A significant body of research exists in the institution in the hematologic field with a number of investigators working in coagulation based research.
Within the section on Hematology and Oncology, Dr. John Owen pursues his interest in control of coagulation. The major effort currently underway is to probe the role of ADAMTS13 in TTP and related disorders. Other fields of study are the VKORC and alpha 2 antiplasmin genes.
The section of Rheumatology has two researchers primarily working in coagulation. Dr. Maria McGee has contributed significantly to the field of cell surface coagulation kinetics. She is interested in factor X activation and the role the membrane plays in controlling the rate of factor X activation. Dr. Reidar Wallin is a recognized authority on the intercellular processing of vitamin K dependent proteins. His major efforts are directed towards understanding and elucidating the control and specificity of the post transitional modification of the vitamin K dependent coagulation factors.
In the Department of Biochemistry, there are researchers working directly in coagulation. Dr. Roy Hantgan has a well established reputation as an expert in the field of physical measurement of biochemical phenomenon. He is currently using laser scattering technology to study the role of platelets in clot stability and clot resistance to lysis.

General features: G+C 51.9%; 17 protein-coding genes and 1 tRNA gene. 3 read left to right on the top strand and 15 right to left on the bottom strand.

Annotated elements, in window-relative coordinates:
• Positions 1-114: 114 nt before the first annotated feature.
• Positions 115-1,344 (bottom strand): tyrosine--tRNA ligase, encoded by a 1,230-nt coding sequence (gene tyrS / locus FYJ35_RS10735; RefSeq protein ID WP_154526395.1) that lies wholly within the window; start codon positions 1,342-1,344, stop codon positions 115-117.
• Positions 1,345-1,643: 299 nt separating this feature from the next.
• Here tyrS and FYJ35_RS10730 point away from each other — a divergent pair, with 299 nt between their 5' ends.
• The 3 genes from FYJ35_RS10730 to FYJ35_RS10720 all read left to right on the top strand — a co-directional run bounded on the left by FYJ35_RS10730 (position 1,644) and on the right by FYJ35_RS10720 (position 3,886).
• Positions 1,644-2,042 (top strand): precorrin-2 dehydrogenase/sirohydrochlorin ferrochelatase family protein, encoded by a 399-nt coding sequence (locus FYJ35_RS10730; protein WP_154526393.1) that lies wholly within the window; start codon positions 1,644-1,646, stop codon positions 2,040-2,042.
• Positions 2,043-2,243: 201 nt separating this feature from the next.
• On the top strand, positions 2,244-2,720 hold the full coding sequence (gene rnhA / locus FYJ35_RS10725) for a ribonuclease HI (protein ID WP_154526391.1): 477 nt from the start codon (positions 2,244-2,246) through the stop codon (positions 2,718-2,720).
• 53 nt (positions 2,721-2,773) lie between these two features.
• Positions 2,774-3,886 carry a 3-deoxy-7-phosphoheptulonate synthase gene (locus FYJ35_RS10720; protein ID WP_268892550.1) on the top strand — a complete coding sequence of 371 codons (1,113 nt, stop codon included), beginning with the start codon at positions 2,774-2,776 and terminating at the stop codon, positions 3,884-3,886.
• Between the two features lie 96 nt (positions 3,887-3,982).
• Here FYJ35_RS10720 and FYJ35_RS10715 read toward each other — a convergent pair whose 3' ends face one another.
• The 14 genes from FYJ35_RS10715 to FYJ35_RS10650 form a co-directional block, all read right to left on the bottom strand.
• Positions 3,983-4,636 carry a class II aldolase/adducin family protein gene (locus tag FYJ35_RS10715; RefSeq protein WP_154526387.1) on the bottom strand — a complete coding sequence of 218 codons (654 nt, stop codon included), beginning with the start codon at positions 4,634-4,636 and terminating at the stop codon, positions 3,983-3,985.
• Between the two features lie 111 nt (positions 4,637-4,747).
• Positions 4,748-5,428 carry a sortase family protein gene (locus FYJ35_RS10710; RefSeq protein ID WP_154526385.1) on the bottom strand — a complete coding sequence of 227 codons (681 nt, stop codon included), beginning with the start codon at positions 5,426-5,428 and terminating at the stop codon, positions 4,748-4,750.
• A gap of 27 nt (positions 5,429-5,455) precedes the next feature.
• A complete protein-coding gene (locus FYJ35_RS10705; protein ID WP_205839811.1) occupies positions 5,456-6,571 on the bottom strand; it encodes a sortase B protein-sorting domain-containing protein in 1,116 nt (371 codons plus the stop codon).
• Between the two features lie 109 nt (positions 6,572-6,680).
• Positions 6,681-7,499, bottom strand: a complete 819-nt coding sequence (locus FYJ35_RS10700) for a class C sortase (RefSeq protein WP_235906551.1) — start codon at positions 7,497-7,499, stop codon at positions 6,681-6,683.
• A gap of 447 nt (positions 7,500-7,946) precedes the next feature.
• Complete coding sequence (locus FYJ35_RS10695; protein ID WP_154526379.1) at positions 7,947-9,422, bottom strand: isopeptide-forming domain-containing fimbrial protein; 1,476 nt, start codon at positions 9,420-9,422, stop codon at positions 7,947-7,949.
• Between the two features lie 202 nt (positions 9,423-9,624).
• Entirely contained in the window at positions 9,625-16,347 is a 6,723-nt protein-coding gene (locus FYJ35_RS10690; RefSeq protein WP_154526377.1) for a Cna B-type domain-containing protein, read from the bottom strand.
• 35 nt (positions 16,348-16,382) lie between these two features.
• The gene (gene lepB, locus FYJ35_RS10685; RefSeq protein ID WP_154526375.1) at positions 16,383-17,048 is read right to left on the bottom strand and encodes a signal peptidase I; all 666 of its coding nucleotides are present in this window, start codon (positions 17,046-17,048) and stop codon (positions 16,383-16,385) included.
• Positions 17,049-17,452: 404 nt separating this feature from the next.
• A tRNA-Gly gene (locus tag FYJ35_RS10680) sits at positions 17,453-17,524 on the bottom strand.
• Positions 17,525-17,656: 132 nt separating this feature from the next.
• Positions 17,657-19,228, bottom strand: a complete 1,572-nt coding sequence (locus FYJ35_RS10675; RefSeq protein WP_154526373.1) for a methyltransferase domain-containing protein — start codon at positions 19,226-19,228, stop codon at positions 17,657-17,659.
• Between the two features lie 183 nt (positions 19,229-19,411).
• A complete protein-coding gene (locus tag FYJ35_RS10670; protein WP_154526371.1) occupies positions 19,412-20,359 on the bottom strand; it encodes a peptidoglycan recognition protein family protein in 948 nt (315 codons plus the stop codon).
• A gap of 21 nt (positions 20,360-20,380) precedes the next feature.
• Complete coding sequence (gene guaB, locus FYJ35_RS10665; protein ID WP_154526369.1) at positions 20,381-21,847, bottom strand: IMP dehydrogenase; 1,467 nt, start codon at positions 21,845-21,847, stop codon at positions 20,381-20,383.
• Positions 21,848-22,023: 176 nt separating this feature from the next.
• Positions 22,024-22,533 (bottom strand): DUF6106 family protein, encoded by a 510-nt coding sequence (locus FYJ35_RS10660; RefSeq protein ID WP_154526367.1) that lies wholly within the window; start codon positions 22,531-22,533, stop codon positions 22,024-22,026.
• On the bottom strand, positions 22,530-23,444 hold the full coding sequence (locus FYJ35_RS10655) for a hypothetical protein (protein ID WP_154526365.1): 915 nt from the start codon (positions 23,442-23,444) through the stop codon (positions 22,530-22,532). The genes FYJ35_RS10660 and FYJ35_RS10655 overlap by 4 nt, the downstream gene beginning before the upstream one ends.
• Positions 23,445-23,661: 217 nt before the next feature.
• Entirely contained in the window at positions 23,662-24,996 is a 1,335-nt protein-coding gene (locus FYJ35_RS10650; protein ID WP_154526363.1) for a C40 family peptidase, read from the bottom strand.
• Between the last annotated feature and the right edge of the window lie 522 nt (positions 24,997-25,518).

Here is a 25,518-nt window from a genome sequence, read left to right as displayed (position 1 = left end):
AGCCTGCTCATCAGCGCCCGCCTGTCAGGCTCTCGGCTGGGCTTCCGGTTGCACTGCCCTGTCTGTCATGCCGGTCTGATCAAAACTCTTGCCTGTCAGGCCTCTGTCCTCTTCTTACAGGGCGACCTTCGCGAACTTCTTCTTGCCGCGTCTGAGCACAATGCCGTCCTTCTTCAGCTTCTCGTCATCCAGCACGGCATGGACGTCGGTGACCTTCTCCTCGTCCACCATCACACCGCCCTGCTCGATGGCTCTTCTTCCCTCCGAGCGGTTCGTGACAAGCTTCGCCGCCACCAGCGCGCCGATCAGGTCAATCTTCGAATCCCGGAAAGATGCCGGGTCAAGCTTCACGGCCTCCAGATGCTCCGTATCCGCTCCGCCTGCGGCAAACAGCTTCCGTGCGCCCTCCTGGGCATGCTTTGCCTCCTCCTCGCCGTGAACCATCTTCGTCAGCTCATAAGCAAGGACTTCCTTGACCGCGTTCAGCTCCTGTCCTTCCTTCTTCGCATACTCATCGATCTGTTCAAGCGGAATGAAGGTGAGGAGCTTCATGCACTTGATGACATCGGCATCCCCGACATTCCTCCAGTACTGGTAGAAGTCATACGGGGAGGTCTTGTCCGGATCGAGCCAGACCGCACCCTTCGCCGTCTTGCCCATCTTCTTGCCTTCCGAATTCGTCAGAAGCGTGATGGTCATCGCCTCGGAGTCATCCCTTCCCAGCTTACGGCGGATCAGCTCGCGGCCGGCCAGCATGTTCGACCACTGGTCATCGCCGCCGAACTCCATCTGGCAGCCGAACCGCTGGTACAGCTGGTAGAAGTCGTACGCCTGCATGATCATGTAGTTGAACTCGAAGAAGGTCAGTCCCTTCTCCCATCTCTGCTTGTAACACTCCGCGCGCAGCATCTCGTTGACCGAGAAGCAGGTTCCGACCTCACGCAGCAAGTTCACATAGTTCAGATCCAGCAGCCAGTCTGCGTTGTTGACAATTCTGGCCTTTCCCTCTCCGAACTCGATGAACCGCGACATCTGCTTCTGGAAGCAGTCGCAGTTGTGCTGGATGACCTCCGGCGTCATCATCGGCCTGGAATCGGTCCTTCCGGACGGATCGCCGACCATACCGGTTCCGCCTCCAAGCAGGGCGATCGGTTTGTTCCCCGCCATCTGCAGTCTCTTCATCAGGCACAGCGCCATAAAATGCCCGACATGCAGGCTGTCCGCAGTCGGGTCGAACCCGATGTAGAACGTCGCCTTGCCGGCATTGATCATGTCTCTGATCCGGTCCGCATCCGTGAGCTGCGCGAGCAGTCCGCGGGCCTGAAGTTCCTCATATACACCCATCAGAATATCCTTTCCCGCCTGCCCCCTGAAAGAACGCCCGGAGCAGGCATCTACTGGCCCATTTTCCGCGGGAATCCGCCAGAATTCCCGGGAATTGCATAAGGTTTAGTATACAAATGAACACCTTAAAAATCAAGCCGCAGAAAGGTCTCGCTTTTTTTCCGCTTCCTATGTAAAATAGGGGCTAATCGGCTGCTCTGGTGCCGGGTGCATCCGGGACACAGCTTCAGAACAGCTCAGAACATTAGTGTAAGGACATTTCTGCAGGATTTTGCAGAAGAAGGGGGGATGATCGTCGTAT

Dr. David Sane, from the Department of Cardiology, is interested in the basic physiology and pathophysiology of the platelet. His current work is focused upon the vitronectin receptor.
Two other groups with interest in white cell physiology include Dr. Charles McCall, Head of the Section on Infectious Diseases and Dr. David Bass, in the Section on Pulmonary Diseases (Internal Medicine) who head each group respectively. These two groups work together in a number of projects particularly directed at elucidating the specific mechanisms involved in priming of neutrophils.